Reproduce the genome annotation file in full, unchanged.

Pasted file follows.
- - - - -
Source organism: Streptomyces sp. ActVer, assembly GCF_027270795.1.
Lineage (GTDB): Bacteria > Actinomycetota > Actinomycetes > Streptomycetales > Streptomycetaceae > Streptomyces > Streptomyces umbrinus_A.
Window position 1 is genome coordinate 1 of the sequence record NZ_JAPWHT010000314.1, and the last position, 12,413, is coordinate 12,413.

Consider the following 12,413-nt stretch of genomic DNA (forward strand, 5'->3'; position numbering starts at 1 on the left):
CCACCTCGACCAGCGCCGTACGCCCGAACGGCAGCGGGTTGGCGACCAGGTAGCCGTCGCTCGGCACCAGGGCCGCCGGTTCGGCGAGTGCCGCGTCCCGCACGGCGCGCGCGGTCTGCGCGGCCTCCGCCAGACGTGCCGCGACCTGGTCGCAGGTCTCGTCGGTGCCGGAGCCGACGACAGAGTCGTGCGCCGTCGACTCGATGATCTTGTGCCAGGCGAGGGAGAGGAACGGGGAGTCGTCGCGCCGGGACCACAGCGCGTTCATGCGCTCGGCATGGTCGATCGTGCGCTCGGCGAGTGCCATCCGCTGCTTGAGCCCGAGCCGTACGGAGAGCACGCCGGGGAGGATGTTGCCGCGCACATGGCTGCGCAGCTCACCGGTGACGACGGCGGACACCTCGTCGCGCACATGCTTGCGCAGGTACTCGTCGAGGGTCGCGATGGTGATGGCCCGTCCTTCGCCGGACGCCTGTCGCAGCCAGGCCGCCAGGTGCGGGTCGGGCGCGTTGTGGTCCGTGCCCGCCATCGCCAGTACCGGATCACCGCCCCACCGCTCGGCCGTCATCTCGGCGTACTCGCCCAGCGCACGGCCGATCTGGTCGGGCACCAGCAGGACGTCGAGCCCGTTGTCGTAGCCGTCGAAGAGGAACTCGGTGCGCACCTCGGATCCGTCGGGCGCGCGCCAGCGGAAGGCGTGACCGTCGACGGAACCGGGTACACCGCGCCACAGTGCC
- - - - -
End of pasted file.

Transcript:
Source organism: Streptomyces sp. ActVer, assembly GCF_027270795.1.
Lineage (GTDB): Bacteria > Actinomycetota > Actinomycetes > Streptomycetales > Streptomycetaceae > Streptomyces > Streptomyces umbrinus_A.
Window position 1 is genome coordinate 1 of the sequence record NZ_JAPWHT010000314.1, and the last position, 12,413, is coordinate 12,413.

Consider the following 12,413-nt stretch of genomic DNA (forward strand, 5'->3'; position numbering starts at 1 on the left):
CCACCTCGACCAGCGCCGTACGCCCGAACGGCAGCGGGTTGGCGACCAGGTAGCCGTCGCTCGGCACCAGGGCCGCCGGTTCGGCGAGTGCCGCGTCCCGCACGGCGCGCGCGGTCTGCGCGGCCTCCGCCAGACGTGCCGCGACCTGGTCGCAGGTCTCGTCGGTGCCGGAGCCGACGACAGAGTCGTGCGCCGTCGACTCGATGATCTTGTGCCAGGCGAGGGAGAGGAACGGGGAGTCGTCGCGCCGGGACCACAGCGCGTTCATGCGCTCGGCATGGTCGATCGTGCGCTCGGCGAGTGCCATCCGCTGCTTGAGCCCGAGCCGTACGGAGAGCACGCCGGGGAGGATGTTGCCGCGCACATGGCTGCGCAGCTCACCGGTGACGACGGCGGACACCTCGTCGCGCACATGCTTGCGCAGGTACTCGTCGAGGGTCGCGATGGTGATGGCCCGTCCTTCGCCGGACGCCTGTCGCAGCCAGGCCGCCAGGTGCGGGTCGGGCGCGTTGTGGTCCGTGCCCGCCATCGCCAGTACCGGATCACCGCCCCACCGCTCGGCCGTCATCTCGGCGTACTCGCCCAGCGCACGGCCGATCTGGTCGGGCACCAGCAGGACGTCGAGCCCGTTGTCGTAGCCGTCGAAGAGGAACTCGGTGCGCACCTCGGATCCGTCGGGCGCGCGCCAGCGGAAGGCGTGACCGTCGACGGAACCGGGTACACCGCGCCACAGTGCC